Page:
i tried creating a tar.gz to make a pacman pack...and i got an error while compressing ...i checked the logs and i got a 'cannot write to /tmp'..using kdiskfree i found out that /tmp was full...is this suposed to happen?..i deleted all thefiles in /tmp and restarted X and everything was fine, but wont it fill up again..sorry, not familiar with tmpfs...anyway to clear /tmp automatically, or increase the space? or make it dynamic?
By default its size is 1/2 of your RAM. The solution would be to hash it out of fstab, thus using genuine hard disk space for /tmp or changing its default size by adding size=Xbytes to the options column of tmpfs in fstab.
thanks ...would either method make any difference? what would you suggest?
Well, it depends on your amount of RAM and how much do you utilize /tmp. If you have a sufficient amount of RAM and don't place big files in /tmp, stay with tmpfs. Otherwise, don't. Remember, that always when you know you're gonna do something 'tmp-intensive' (oh, what a nice word I have created :-)) you can just 'mount -o size=bigenoughforyou remount /tmp'. It's better not to set size of tmpfs too big in default or it could eat all of your RAM and hog your PC :-)
Using "tmpfs" for '/tmp' is nice if you are low on disk space and high on memory. In my case with a 30 gig'er, I commented out the use of "tmpfs" for '/tmp'.
If you just do that, everytime you reboot, the init scripts will wipe '/tmp' clean for you anyway, so what's the point of using "tmpfs" with all that free HD space. I haven't found any real benefit to using it's faster memory access. Most hard drives today will transfer 300MB in a "blink of an eye" just as well. Well, maybe more like 2 "blinks of an eye"...
I have 1 G of ram & still filled tempfs, so I also comment out tempfs in /etc/fstab. That is on the desktop. My laptop has even less ram.
There is one thing I do not know about temps, does it count ram+swap, or just ram? If it is ram + swap than I can not see the point in using tempfs,given that both will be on a hard drive somewhere.
from my understanding, tmpfs behavior is this :
it uses your available memory, ie RAM+swap (if swap is configured), and use it as one memory unit. if you have enough free RAM (ie, swap is not used yet) tmpfs will prove itself much faster since writing will be done directly into memory - ie, RAM. i use tmpfs extensively (i have 1GB ram) since obviously RAM writing is too fast to even compare to my sata writes... 8)
z4ziggy : what happens when you run out of the allocated ram for tmpfs? does it auto clear without a reboot? will tmpfs reduce the ram available for things like opening apps and general system speed/responsiveness?
when u run out of space in tmpfs, it behaves just like any normal filesystem should : gives u approp message saying you are out of space...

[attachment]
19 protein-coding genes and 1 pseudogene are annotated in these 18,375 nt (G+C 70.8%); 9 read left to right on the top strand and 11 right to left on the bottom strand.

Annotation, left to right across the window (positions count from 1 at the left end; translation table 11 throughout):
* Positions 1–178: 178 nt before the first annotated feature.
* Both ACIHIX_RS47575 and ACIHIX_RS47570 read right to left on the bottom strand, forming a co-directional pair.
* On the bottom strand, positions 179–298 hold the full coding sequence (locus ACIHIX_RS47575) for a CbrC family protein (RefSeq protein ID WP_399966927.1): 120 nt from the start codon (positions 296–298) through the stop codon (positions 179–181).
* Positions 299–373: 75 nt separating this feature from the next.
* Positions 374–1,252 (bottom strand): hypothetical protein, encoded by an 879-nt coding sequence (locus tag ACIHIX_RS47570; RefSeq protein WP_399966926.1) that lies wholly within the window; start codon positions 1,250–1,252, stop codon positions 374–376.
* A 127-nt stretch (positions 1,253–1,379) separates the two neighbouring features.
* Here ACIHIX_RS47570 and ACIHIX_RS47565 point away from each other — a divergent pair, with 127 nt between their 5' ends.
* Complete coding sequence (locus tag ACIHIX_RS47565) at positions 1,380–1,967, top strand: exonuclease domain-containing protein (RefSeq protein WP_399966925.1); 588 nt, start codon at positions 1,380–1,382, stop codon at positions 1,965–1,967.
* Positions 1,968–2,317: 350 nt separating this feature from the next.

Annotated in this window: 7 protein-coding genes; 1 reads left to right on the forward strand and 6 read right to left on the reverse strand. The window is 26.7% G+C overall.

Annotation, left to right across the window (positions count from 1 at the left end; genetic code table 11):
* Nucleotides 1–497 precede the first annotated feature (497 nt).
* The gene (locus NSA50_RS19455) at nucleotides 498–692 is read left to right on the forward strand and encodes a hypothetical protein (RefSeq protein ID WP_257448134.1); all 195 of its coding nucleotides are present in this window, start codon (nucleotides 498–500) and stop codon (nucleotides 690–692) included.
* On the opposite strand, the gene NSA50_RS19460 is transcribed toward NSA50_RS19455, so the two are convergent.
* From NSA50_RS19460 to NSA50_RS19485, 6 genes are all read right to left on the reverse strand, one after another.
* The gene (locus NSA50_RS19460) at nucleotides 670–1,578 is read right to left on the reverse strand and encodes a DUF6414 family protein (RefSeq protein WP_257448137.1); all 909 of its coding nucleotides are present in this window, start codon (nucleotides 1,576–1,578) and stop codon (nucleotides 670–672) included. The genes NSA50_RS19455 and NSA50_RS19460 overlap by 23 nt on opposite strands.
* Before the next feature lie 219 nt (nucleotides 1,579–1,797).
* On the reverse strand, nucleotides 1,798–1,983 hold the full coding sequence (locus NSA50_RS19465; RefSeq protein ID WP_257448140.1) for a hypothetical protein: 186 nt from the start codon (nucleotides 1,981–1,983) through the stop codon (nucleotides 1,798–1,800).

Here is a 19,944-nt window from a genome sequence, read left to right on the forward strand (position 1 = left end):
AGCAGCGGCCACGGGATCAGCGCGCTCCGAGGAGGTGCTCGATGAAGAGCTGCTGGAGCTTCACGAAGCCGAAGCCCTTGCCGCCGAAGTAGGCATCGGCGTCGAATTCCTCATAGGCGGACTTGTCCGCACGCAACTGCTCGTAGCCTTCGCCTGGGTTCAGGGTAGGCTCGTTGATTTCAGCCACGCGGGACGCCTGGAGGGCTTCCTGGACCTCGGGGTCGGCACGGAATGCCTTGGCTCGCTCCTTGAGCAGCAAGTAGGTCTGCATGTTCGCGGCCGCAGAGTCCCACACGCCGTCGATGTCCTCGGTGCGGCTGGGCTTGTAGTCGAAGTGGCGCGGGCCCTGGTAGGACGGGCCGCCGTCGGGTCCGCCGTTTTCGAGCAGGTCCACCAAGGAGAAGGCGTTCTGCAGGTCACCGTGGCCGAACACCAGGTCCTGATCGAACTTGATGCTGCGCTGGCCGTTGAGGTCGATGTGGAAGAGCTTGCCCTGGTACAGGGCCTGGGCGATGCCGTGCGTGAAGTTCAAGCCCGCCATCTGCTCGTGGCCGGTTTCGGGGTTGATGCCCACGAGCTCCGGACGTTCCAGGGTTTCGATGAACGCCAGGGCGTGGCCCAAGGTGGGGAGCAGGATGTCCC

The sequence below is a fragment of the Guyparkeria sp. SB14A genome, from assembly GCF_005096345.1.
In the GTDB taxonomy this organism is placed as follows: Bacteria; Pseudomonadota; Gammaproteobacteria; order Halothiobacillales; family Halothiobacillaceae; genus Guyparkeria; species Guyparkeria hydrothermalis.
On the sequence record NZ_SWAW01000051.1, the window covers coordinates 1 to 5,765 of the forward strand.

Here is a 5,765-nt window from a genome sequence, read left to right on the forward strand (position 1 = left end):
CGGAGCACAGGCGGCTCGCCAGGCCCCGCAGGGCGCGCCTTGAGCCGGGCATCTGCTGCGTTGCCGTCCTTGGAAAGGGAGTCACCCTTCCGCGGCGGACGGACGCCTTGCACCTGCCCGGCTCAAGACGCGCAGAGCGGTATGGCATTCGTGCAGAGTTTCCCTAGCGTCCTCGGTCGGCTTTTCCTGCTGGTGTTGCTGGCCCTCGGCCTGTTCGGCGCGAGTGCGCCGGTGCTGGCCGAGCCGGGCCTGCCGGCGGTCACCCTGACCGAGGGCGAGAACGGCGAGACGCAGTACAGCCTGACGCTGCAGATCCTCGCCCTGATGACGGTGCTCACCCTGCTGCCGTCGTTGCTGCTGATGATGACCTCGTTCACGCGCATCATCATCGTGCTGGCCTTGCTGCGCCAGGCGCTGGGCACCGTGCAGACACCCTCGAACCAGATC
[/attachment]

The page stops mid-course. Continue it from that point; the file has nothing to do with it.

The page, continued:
yes, ofcourse it autoclears on autoboot, thats the meaning of a ram filesystem
and yes, tmpfs will reduce available ram for the overall station since its uses same memory. however, as far as i remember tmpfs default settings is to use only 80% of total memory to eliminate "out-of-memory" for your running applications. another however - if u clean your work in /tmp (the tmpfs mount) and u know what u doing, u shouldnt worry about any "bad effects". thats from my personnal experience only though.
(from the Linux source Documentation/filesystems/tmpfs file)
Tmpfs is a file system which keeps all files in virtual memory.
Everything in tmpfs is temporary in the sense that no files will be created on your hard drive. If you unmount a tmpfs instance, everything stored therein is lost.
tmpfs puts everything into the kernel internal caches and grows and shrinks to accommodate the files it contains and is able to swap unneeded pages out to swap space. It has maximum size limits which can be adjusted on the fly via 'mount -o remount ...'
If you compare it to ramfs (which was the template to create tmpfs) you gain swapping and limit checking. Another similar thing is the RAM disk (/dev/ram*), which simulates a fixed size hard disk in physical RAM, where you have to create an ordinary filesystem on top. Ramdisks cannot swap and you do not have the possibility to resize them.
Since tmpfs lives completely in the page cache and on swap, all tmpfs pages currently in memory will show up as cached. It will not show up as shared or something like that. Further on you can check the actual RAM+swap use of a tmpfs instance with df(1) and du(1).
1. non-disk-mounted tmpfs resides in cached kernel memory
2. looking at the "free -m" && "df -hT", the 1/2*RAM is the max size of the tmpfs (not actually occupied, because on my 1GB system I have a cache of ~300MB, ~0MB swapped && 500MB tmpfs (~100KB occupied in tmpfs))
3. it is swap-able (advantage over ramfs)
4. resizable via "remount" option of mount (no example there)
:: / my web presence
mount -o remount,size=1G,noatime /tmp
"just below me"
IceRAM, thanks. I exceeded 2g or so of tempfs !! all I was doing was unpacking with mc, like ganja_guru.
perhaps mount -o remount,size=10g,noatime /tmp
will fix my cravings. I am uncertain on the cache bit, ordinarily I dislike a priority job or its data being swapped so I run with swappiness down low. I suppose I will just have to test performance for a couple of weeks to see which is best.